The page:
Bangladesh and Nepal have agreed to examine existing tariffs and remove non-tariff barriers and para-tariff measures to reverse the very low level of bilateral trade.
The two countries also agreed to exchange trade delegations, organise trade fairs, single country trade fair and sign the pending memorandum of understandings on the Bilateral Trade Promotion and Protection Agreement and the Bilateral Agreement for the Avoidance of Double Taxation soon.
A commerce secretary-level meeting will take place in Kathmandu at the earliest, said the foreign affairs ministry of Bangladesh in a statement yesterday.
The decisions were taken during the second Foreign Office Consultation between Bangladesh and Nepal in Dhaka on October 8. Foreign Affairs Secretary Md Shahidul Haque led a 10-member Bangladesh delegation while his counterpart Shanker Das Bairagi led a nine-member team.
The meeting largely focused on bilateral trade, connectivity, power and energy cooperation, higher education and human resource development, said foreign ministry officials. Both the foreign secretaries agreed that the bilateral trade volume is far below the potential and called for addressing existing tariffs and trade-related barriers.
Bangladesh exported goods worth $17.89 million to Nepal in 2015-16 and imported products of $9.43 million, according to data compiled by the Dhaka Chamber of Commerce and Industry.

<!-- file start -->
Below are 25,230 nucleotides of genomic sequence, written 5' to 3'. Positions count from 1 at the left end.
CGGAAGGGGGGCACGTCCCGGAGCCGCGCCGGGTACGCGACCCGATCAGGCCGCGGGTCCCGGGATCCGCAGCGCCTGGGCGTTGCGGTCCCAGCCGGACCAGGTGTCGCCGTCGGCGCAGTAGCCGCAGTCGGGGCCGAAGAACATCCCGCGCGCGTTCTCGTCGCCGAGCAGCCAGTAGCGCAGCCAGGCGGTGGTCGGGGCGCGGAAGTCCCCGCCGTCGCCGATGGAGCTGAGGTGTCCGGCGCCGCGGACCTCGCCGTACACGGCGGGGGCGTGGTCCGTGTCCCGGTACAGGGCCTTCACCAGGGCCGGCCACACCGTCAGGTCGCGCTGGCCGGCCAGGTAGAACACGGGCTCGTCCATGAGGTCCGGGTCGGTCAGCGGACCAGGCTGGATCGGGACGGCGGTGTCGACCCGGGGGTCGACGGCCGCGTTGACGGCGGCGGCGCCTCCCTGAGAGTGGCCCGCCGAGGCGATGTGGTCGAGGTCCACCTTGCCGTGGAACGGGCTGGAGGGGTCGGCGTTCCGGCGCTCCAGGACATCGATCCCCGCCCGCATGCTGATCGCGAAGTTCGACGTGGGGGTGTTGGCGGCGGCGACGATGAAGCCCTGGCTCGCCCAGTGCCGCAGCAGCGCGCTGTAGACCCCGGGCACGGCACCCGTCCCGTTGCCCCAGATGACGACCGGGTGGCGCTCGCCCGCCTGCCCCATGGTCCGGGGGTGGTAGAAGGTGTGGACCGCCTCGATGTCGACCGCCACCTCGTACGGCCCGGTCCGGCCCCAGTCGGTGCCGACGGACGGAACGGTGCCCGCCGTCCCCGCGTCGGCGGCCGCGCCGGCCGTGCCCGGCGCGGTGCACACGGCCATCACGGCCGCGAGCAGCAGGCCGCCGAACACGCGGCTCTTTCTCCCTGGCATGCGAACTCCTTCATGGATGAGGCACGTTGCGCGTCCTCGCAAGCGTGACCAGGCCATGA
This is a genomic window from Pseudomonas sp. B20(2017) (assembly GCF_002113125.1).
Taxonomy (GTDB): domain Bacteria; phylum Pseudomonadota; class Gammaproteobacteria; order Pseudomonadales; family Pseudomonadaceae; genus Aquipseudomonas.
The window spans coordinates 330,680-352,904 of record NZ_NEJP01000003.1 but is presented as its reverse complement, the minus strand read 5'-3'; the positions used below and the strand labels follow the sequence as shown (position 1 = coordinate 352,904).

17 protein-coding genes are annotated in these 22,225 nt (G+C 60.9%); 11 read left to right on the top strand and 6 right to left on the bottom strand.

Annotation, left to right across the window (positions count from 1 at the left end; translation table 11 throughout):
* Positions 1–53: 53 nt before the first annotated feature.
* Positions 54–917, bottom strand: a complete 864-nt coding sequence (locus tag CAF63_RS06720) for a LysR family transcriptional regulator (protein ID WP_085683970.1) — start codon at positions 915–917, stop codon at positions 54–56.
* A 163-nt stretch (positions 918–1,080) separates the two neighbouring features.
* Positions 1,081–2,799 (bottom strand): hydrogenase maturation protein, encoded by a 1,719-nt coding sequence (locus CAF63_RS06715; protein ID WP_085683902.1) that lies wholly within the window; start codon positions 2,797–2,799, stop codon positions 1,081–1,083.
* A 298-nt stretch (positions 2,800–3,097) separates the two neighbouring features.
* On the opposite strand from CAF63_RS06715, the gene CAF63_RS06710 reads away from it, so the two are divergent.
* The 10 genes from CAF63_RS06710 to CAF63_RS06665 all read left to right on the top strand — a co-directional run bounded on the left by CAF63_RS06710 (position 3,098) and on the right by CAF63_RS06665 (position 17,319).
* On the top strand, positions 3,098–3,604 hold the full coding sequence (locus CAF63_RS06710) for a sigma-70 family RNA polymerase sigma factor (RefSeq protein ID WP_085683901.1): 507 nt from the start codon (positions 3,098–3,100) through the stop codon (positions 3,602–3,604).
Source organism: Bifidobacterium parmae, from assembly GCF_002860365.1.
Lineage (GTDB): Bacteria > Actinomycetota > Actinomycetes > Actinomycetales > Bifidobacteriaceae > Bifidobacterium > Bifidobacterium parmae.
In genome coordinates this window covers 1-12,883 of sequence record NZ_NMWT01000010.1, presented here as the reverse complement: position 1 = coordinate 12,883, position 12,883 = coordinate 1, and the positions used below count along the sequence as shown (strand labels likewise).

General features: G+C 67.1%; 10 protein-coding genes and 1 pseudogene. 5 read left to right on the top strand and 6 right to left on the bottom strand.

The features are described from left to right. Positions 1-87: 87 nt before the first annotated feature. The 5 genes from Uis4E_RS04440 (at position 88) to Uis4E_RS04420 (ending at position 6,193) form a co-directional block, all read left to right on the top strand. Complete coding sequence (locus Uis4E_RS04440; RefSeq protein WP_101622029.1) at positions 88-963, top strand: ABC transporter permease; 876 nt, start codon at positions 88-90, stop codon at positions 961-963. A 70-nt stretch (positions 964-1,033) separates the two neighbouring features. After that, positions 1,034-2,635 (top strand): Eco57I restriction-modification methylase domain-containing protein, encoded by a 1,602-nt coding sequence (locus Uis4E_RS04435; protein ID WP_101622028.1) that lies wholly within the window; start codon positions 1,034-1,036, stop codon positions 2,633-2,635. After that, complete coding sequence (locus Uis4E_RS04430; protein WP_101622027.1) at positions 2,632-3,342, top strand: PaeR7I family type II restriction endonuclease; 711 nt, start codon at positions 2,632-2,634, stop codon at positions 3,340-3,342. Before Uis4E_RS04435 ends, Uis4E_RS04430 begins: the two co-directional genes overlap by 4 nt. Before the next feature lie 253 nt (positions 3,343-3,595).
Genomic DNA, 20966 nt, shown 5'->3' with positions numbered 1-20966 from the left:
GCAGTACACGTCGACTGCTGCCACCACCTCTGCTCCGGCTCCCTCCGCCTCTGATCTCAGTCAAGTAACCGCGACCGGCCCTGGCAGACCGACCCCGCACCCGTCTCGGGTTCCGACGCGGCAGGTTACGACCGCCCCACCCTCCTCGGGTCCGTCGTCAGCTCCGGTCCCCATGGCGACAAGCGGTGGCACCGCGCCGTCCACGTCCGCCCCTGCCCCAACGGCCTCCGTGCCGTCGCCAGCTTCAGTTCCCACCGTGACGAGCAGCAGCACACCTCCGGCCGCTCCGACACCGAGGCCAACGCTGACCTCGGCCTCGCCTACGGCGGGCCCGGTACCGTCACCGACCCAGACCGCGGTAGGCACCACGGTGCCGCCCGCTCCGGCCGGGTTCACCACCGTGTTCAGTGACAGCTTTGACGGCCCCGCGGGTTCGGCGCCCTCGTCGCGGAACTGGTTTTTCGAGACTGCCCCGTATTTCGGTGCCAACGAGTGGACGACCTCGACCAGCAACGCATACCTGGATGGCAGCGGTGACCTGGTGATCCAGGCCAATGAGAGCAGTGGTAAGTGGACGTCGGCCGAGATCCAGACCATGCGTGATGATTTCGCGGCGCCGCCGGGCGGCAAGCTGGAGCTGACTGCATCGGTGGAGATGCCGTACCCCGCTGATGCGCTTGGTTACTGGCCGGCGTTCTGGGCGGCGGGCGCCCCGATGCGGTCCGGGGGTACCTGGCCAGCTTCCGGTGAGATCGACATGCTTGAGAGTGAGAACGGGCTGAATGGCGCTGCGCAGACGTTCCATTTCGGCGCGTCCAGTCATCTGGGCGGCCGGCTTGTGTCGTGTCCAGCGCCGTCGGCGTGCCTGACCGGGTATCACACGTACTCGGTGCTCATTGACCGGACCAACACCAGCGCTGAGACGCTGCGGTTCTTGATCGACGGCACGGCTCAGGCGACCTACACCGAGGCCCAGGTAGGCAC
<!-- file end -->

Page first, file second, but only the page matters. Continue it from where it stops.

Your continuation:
The two sides recognised that operationalisation of the Motor Vehicle Agreement – signed by Bangladesh, Bhutan, India and Nepal – would help flourish trade and people-to-people connectivity in the region.
Although the deal has not come into force yet, Dhaka and Kathmandu agreed to discuss with India about the modalities for early implementation of the accord.
The two secretaries emphasised establishing multimodal connectivity, including railway and air connectivity, between the two countries to promote bilateral trade, investment and tourism. They stressed the need for holding joint working groups meeting under sub-regional cooperation involving India, Bangladesh, Nepal and Bhutan regularly for mutual benefit.
The two secretaries put emphasis on comprehensive engagement and further cooperation between the two countries in the areas of power sector cooperation, tourism, culture and people-to-people contact to widen and deepen a more engaging and result-oriented relationship.
Following a request from the Nepalese secretary, Haque assured to allocate two seats annually to Nepalese junior diplomats in the Foreign Service Academy of Bangladesh allowing them to undertake specialised training course on diplomacy.
Bairagi also talked about the humanitarian crisis relating to the forcible displacement of Myanmar nationals. He applauded the role of Bangladesh in handling the situation, saying: “Bangladesh has shown the greatest sense of humanity.”